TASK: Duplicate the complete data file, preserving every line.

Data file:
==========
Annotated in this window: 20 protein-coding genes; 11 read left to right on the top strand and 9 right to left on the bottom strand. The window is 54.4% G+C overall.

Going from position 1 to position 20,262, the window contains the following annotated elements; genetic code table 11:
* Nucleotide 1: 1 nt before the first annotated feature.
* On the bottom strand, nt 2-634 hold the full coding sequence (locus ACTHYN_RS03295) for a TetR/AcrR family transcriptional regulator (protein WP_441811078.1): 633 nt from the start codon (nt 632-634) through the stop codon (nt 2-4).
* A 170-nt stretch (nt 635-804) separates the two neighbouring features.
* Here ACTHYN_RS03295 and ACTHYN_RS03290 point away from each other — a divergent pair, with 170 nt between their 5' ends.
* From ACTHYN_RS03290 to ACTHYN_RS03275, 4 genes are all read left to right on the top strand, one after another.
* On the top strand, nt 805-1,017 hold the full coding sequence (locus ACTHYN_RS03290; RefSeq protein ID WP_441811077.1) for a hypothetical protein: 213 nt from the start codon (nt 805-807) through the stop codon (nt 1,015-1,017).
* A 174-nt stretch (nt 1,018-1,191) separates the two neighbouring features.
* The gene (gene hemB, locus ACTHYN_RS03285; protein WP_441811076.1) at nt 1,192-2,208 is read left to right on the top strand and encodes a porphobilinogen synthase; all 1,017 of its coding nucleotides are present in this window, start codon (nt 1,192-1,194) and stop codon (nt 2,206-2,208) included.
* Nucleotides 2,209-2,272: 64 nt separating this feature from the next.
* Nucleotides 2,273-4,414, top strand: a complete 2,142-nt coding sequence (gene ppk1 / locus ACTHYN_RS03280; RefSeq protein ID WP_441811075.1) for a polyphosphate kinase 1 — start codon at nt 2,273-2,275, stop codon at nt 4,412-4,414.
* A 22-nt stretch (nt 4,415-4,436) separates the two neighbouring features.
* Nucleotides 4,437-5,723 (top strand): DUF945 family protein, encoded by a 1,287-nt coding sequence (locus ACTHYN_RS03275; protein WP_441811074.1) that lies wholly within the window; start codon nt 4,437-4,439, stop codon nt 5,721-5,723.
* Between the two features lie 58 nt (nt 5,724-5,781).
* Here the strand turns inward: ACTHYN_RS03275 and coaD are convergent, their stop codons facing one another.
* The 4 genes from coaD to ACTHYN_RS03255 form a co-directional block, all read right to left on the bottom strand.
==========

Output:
Annotated in this window: 20 protein-coding genes; 11 read left to right on the top strand and 9 right to left on the bottom strand. The window is 54.4% G+C overall.

Going from position 1 to position 20,262, the window contains the following annotated elements; genetic code table 11:
* Nucleotide 1: 1 nt before the first annotated feature.
* On the bottom strand, nt 2-634 hold the full coding sequence (locus ACTHYN_RS03295) for a TetR/AcrR family transcriptional regulator (protein WP_441811078.1): 633 nt from the start codon (nt 632-634) through the stop codon (nt 2-4).
* A 170-nt stretch (nt 635-804) separates the two neighbouring features.
* Here ACTHYN_RS03295 and ACTHYN_RS03290 point away from each other — a divergent pair, with 170 nt between their 5' ends.
* From ACTHYN_RS03290 to ACTHYN_RS03275, 4 genes are all read left to right on the top strand, one after another.
* On the top strand, nt 805-1,017 hold the full coding sequence (locus ACTHYN_RS03290; RefSeq protein ID WP_441811077.1) for a hypothetical protein: 213 nt from the start codon (nt 805-807) through the stop codon (nt 1,015-1,017).
* A 174-nt stretch (nt 1,018-1,191) separates the two neighbouring features.
* The gene (gene hemB, locus ACTHYN_RS03285; protein WP_441811076.1) at nt 1,192-2,208 is read left to right on the top strand and encodes a porphobilinogen synthase; all 1,017 of its coding nucleotides are present in this window, start codon (nt 1,192-1,194) and stop codon (nt 2,206-2,208) included.
* Nucleotides 2,209-2,272: 64 nt separating this feature from the next.
* Nucleotides 2,273-4,414, top strand: a complete 2,142-nt coding sequence (gene ppk1 / locus ACTHYN_RS03280; RefSeq protein ID WP_441811075.1) for a polyphosphate kinase 1 — start codon at nt 2,273-2,275, stop codon at nt 4,412-4,414.
* A 22-nt stretch (nt 4,415-4,436) separates the two neighbouring features.
* Nucleotides 4,437-5,723 (top strand): DUF945 family protein, encoded by a 1,287-nt coding sequence (locus ACTHYN_RS03275; protein WP_441811074.1) that lies wholly within the window; start codon nt 4,437-4,439, stop codon nt 5,721-5,723.
* Between the two features lie 58 nt (nt 5,724-5,781).
* Here the strand turns inward: ACTHYN_RS03275 and coaD are convergent, their stop codons facing one another.
* The 4 genes from coaD to ACTHYN_RS03255 form a co-directional block, all read right to left on the bottom strand.